FAS Presentation Video from NCLS Meeting
View the presentation online here. The FAS Program comes in at approximately the 11:30 mark.
On the morning of August 19, 2005, at the annual meeting of the National Conference of State Legislatures (NCSL) in Seattle, five nine- and ten-year olds from a First Amendment School in Columbia, South Carolina gave a keynote presentation to some of the 7,000 or so state legislators attending the conference.
NCSL had convened policymakers from across all fifty states with the theme, “Strong States, Strong Nation.” On Wednesday, Bill Gates had opened the meeting with a speech to a capacity crowd. Waiting backstage in the “Green Room” before their speech, the five students – nine-year old Will Bowman and ten-year-olds Joshua Jenkins, Madelyn Hazslett, Pooja Mulhotra and Miller Love – seemed blissfully unaware of any need to feel nervous. In fact, when they learned Bill Gates had sat in the same couch just a few days earlier, the students rifled through the gaps in the cushions, hoping perhaps a spare million had been left behind.
While this was taking place, the Governor of Washington gave the official welcome to the audience. A few moments later, after I delivered a brief introduction, the students came out to explain to the audience how their school has succeeded at balancing freedom and responsibility.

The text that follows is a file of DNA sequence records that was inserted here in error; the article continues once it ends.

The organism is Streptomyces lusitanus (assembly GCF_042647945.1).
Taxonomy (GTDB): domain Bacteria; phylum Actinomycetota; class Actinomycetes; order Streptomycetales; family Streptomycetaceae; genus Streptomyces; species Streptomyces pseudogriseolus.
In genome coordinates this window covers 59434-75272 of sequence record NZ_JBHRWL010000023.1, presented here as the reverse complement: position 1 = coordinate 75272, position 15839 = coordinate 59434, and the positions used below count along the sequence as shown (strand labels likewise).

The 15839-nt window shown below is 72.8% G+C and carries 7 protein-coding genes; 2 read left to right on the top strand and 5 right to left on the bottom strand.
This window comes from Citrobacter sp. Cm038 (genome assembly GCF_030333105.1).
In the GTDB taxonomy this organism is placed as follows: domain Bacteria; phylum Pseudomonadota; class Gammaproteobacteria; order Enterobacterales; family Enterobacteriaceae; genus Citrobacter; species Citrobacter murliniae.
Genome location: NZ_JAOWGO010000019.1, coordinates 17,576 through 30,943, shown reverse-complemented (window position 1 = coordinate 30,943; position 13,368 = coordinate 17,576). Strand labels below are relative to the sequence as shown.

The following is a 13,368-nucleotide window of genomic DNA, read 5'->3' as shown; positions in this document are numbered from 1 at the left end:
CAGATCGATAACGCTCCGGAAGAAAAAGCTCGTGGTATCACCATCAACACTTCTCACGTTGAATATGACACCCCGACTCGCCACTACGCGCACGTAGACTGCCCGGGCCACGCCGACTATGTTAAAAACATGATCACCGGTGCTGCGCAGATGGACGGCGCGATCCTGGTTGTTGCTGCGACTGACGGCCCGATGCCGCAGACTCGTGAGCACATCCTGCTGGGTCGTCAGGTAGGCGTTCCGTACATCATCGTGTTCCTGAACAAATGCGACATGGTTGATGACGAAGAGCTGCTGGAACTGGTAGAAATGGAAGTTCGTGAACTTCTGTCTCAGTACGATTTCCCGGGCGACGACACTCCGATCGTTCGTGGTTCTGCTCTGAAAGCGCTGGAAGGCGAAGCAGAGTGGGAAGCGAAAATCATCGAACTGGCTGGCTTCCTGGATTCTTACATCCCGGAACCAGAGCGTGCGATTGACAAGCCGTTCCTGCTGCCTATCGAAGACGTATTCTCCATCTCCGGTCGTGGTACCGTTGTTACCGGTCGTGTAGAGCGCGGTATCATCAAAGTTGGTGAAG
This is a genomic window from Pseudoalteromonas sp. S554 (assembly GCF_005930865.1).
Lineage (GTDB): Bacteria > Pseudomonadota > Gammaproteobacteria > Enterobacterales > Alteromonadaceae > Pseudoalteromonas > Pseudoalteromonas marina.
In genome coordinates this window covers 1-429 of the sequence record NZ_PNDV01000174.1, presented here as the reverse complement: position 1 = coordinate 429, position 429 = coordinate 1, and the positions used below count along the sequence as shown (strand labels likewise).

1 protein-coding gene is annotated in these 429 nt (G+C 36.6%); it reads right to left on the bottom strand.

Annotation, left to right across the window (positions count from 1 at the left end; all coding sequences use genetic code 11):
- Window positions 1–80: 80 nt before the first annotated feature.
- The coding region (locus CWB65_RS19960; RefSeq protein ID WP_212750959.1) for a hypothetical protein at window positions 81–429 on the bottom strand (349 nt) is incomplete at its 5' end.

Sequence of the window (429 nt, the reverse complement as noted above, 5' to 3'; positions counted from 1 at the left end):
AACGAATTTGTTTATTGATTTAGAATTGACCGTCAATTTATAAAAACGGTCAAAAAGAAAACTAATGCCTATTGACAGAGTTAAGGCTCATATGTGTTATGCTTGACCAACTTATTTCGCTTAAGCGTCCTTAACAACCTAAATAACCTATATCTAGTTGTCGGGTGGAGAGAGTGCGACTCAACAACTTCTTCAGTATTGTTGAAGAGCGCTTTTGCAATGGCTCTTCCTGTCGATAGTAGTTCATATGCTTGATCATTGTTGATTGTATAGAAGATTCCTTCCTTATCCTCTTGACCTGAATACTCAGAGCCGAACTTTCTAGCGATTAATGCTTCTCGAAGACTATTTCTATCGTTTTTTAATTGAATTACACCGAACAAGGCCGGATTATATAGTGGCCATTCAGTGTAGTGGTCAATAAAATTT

A five-minute standing ovation followed, although the students were not present for most of it – as soon as they finished, they rushed off the stage; Will and Miller had a tic-tac-toe game that needed finishing, and the others were eager to start sight-seeing with their families. In other words, in their minds what they had done was not out of the ordinary – it was just a part of what went into being a student at a First Amendment School.
For the crowd assembled, however, the moment lingered. Was it really possible for citizens this young to speak with such eloquence and first-hand familiarity about our nation’s founding principles? Before the group scattered, a legislator from South Dakota approached them, the eyes behind his glasses electric with excitement. “I’m a former teacher,” he said, “ and I just want you guys to know that you were the best thing all week at this conference, and the first thing I’m going to do when I go home is urge my colleagues to join me in doing everything we can to ensure that every school in our state becomes a First Amendment School.”
View the presentation online here. The FAS presentation comes in at approximately the 11:30 mark.